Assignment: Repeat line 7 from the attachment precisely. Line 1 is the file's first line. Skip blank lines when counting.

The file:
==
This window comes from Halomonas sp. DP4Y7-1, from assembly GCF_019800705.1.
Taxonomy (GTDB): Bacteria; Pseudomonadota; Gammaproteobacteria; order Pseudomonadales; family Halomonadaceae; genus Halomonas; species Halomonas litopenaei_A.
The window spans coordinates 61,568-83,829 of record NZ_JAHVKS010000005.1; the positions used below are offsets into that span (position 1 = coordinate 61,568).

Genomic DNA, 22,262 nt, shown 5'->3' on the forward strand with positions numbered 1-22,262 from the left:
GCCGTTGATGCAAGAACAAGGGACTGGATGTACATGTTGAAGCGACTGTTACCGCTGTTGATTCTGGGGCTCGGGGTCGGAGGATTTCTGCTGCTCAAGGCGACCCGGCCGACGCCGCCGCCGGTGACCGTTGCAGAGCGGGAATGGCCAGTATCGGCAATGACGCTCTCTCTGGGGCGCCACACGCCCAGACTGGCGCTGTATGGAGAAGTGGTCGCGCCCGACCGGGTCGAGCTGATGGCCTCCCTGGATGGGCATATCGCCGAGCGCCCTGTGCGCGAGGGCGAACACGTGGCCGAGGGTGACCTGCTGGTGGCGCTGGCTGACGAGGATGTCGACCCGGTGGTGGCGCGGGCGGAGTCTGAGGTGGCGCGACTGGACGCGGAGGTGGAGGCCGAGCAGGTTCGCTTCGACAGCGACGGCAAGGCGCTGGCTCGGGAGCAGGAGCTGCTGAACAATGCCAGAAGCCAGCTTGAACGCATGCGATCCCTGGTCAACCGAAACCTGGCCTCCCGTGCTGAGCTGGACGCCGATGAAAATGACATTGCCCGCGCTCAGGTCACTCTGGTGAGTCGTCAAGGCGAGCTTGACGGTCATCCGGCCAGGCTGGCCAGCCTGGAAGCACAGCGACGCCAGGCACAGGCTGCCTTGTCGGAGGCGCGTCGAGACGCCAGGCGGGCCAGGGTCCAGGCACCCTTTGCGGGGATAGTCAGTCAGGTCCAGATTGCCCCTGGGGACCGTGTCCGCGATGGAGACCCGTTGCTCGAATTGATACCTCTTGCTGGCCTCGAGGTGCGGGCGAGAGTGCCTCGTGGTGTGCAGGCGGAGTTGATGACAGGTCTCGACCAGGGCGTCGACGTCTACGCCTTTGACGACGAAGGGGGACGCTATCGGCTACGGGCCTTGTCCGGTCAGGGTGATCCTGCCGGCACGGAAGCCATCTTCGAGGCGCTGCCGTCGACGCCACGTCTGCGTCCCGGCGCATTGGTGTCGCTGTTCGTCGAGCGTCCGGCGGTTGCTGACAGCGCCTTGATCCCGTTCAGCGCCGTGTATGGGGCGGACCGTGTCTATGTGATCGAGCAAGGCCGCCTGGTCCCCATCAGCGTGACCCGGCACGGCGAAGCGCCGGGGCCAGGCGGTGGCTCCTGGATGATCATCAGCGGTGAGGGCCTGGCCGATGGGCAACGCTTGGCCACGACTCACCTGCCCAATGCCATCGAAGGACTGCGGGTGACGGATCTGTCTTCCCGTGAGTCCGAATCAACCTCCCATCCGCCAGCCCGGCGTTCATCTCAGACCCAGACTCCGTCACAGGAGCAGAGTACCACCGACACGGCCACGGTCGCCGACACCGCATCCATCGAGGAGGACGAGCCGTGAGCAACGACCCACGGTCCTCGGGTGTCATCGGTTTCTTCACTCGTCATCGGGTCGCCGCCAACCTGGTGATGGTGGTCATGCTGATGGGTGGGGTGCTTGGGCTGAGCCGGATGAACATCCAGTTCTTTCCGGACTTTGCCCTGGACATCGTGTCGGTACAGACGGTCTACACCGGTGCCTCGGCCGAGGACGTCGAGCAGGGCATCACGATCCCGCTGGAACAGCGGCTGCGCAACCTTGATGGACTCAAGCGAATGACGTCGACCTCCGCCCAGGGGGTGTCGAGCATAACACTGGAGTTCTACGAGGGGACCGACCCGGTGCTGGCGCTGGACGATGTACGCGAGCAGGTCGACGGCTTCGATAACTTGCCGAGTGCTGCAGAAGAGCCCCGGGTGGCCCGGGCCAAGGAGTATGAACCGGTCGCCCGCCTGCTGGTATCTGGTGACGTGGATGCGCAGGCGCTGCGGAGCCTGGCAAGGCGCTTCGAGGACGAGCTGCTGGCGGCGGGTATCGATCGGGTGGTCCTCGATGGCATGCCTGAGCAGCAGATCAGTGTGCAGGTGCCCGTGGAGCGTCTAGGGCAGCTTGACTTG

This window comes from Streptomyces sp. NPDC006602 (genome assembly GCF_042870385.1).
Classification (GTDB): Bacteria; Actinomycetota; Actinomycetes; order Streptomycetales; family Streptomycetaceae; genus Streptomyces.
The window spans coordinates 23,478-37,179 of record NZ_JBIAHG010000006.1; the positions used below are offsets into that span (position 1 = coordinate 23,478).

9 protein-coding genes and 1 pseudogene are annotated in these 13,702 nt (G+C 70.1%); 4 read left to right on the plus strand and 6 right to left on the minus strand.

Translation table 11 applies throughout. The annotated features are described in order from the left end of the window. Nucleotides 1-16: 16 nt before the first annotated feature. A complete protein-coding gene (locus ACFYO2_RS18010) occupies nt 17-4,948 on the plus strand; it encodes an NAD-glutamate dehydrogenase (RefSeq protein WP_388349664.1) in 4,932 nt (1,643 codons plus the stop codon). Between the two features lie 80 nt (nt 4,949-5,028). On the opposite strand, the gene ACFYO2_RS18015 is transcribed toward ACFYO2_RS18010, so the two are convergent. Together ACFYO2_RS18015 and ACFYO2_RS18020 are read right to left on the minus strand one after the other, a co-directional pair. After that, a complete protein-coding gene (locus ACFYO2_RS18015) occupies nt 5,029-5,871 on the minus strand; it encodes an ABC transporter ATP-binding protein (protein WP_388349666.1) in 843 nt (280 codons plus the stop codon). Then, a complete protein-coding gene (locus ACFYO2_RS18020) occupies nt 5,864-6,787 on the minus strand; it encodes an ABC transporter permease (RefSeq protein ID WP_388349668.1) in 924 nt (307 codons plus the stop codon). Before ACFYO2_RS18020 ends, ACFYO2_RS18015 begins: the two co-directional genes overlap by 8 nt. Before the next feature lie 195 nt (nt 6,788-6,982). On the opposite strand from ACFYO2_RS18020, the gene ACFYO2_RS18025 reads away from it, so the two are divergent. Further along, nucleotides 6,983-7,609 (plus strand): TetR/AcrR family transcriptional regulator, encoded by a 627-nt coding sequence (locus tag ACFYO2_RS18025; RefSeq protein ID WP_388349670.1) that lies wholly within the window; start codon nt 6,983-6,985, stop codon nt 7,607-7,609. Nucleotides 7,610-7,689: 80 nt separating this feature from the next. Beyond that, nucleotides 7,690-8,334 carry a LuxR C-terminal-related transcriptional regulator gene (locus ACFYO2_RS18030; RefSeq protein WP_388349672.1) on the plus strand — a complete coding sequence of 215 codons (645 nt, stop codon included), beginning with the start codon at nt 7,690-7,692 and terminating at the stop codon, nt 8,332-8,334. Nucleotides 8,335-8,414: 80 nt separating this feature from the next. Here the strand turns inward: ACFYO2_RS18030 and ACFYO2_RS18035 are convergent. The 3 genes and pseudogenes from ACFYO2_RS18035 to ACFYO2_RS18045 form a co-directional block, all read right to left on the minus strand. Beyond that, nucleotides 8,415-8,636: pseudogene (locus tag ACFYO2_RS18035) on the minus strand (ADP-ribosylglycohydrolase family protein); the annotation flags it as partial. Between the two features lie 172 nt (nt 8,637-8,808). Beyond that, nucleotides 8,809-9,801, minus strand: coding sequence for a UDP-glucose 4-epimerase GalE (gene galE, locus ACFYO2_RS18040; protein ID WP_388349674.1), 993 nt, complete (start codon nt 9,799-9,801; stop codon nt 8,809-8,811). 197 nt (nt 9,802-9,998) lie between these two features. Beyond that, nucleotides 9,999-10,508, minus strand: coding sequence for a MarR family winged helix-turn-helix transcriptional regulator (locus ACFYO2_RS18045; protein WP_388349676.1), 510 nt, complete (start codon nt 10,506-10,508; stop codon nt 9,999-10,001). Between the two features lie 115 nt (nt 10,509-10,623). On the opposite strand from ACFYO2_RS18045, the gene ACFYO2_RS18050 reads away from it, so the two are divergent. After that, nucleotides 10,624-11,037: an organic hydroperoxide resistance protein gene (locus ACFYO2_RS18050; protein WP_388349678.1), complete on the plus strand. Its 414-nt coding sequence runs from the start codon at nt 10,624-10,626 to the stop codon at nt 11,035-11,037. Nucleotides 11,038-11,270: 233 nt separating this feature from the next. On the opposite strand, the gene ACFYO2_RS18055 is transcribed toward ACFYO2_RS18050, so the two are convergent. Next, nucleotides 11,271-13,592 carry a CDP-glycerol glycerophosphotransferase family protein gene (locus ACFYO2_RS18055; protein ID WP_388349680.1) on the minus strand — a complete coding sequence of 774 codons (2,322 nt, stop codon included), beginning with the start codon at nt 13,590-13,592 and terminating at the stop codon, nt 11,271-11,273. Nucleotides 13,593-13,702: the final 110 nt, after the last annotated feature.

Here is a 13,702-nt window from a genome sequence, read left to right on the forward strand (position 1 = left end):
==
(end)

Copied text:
Classification (GTDB): Bacteria; Actinomycetota; Actinomycetes; order Streptomycetales; family Streptomycetaceae; genus Streptomyces.